By Don Tagala, ABS-CBN North America Bureau
July 08, 2014
VIRGINIA BEACH, Va. – Every year, politicians and elected leaders come in full force to celebrate Philippine-American Friendship Day in Virginia Beach, Virginia.
With their booths filled with campaign posters and slogans, they recognize potential votes they can generate from this annual fiesta attended by more than ten thousand people. Most are Filipino Americans.
“Mabuhay. Thank you so much, I’m so exciting to be out here to celebrate Independence Day with you all. So excited to run for election this November and I hope I can count on your support,” City Council candidate Brad Martin said from the podium in front of the Philippine-American Friendship Day crowd.
Community leader Bing Branigin of NAFFAA says political candidates have recognized the Filipino voting power in Virginia. She says, for years now, political candidates wait for their turn to speak to their Filipino constituents.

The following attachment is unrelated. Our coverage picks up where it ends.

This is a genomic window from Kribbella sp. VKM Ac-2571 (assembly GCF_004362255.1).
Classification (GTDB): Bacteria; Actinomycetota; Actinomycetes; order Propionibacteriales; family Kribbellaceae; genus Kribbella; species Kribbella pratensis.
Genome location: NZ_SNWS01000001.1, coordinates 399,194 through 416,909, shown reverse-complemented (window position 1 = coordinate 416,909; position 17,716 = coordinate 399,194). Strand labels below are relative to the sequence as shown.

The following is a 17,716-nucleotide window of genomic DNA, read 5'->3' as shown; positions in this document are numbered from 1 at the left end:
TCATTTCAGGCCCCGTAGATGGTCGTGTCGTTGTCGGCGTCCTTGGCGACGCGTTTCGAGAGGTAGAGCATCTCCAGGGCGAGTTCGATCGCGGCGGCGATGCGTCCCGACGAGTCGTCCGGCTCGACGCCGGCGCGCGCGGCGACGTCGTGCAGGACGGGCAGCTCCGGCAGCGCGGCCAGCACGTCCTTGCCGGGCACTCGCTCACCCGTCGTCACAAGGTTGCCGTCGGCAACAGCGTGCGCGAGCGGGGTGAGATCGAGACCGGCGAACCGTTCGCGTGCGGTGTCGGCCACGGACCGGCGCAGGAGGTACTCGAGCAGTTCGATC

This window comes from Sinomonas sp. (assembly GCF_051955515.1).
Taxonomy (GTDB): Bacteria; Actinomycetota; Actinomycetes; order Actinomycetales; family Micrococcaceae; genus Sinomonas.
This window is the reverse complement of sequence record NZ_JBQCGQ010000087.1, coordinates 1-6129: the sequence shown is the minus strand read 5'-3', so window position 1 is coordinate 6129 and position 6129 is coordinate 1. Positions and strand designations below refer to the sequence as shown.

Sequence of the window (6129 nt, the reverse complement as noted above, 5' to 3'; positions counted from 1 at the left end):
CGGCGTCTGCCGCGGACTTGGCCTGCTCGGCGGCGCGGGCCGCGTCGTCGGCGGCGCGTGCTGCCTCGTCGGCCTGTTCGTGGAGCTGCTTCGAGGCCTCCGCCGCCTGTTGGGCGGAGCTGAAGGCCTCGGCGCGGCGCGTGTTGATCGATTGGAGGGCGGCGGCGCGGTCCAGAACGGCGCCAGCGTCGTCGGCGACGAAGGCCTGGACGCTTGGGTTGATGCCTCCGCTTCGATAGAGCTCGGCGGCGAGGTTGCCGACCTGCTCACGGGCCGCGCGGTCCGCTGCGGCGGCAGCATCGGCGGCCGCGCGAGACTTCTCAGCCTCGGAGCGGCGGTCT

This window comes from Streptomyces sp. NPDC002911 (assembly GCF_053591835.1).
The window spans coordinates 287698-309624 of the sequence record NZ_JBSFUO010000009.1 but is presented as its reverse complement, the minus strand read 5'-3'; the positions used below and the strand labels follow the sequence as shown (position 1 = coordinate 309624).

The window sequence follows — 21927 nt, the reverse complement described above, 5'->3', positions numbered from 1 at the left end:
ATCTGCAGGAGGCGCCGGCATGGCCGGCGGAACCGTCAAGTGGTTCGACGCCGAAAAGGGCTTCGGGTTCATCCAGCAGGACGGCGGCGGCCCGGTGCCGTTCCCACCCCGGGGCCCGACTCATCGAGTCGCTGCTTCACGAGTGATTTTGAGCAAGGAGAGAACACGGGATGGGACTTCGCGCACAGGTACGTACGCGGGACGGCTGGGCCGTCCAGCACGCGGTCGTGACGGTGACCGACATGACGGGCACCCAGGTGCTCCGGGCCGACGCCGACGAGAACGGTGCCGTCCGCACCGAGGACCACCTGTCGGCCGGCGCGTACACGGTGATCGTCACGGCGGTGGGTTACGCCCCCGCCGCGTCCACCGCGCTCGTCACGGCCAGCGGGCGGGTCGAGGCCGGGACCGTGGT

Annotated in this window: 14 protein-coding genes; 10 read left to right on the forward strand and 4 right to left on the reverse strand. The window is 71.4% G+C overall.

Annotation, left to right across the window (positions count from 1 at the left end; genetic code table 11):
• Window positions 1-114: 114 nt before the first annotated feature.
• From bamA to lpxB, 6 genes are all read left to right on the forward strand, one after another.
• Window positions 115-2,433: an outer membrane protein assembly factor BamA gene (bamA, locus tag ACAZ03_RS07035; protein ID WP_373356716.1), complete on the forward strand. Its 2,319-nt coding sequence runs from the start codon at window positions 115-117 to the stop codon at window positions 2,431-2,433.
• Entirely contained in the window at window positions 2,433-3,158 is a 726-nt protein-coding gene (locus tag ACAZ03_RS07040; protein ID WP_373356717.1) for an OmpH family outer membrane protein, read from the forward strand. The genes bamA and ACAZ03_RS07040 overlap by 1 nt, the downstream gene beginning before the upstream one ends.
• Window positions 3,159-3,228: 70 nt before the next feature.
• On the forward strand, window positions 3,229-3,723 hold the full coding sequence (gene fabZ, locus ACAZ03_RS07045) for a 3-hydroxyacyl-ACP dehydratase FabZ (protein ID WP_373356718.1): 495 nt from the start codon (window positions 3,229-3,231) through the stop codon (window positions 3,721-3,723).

“It’s not like the other states, where the Filipino American organizations beg for them to go to their events, here they wait and participate. They mingle, they join them in their activities. It’s because they know the power of the Filipino American vote in this area is very strong,” said Branigin.
Last year, 30-year-old Leonard Tengco became the first Filipino American elected member of the Virginian Beach School Board.
“It just shows that the Filipino population, the strength of community will continue to get stronger and stronger as we become more immersed in local politics, statewide politic,” said Tengco. “I think elected officials throughout Virginia Beach want to be able go engaged in the Filipino community,”
“Every politician, every candidate here understands how significant the Filipino-American vote is,” said Elected State Congressman Ron Villanueva. “I wouldn’t be here without the Filipino American community, and they realize that, and we’ve been able to get a lot of our officials elected because of the strength of the Filipino vote.”
The Filipino American community action group says that registering to vote is the first step to empowerment – there may be four million Filipinos in the U.S. but it doesn’t mean anything if they are not part of the electoral process.
“Don’t waste your vote, because every vote, politicians are looking at who we are,” Nony Abrajano of Fil-Am Community Action Groups said. “They don’t answer to our concerns if they are not showing what we can do for community votes. That is what they are looking for.”
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